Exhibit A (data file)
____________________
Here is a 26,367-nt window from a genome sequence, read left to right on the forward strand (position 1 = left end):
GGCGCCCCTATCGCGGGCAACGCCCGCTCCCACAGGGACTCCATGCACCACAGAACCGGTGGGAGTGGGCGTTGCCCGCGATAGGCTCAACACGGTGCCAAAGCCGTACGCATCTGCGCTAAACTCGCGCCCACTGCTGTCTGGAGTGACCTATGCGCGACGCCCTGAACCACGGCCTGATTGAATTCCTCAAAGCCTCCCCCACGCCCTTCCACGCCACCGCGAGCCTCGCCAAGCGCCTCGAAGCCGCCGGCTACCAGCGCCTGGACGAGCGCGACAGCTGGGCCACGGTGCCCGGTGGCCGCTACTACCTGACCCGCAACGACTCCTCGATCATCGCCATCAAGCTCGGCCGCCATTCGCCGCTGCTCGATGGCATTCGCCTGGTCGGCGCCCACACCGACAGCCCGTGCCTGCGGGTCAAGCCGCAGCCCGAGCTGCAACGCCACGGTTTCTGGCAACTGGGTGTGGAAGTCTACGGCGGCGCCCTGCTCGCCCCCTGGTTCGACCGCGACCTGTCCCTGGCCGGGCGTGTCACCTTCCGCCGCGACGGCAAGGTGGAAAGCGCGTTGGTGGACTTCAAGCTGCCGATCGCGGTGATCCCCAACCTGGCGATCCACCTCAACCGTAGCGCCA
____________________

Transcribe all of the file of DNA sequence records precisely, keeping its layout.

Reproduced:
Here is a 26,367-nt window from a genome sequence, read left to right on the forward strand (position 1 = left end):
GGCGCCCCTATCGCGGGCAACGCCCGCTCCCACAGGGACTCCATGCACCACAGAACCGGTGGGAGTGGGCGTTGCCCGCGATAGGCTCAACACGGTGCCAAAGCCGTACGCATCTGCGCTAAACTCGCGCCCACTGCTGTCTGGAGTGACCTATGCGCGACGCCCTGAACCACGGCCTGATTGAATTCCTCAAAGCCTCCCCCACGCCCTTCCACGCCACCGCGAGCCTCGCCAAGCGCCTCGAAGCCGCCGGCTACCAGCGCCTGGACGAGCGCGACAGCTGGGCCACGGTGCCCGGTGGCCGCTACTACCTGACCCGCAACGACTCCTCGATCATCGCCATCAAGCTCGGCCGCCATTCGCCGCTGCTCGATGGCATTCGCCTGGTCGGCGCCCACACCGACAGCCCGTGCCTGCGGGTCAAGCCGCAGCCCGAGCTGCAACGCCACGGTTTCTGGCAACTGGGTGTGGAAGTCTACGGCGGCGCCCTGCTCGCCCCCTGGTTCGACCGCGACCTGTCCCTGGCCGGGCGTGTCACCTTCCGCCGCGACGGCAAGGTGGAAAGCGCGTTGGTGGACTTCAAGCTGCCGATCGCGGTGATCCCCAACCTGGCGATCCACCTCAACCGTAGCGCCA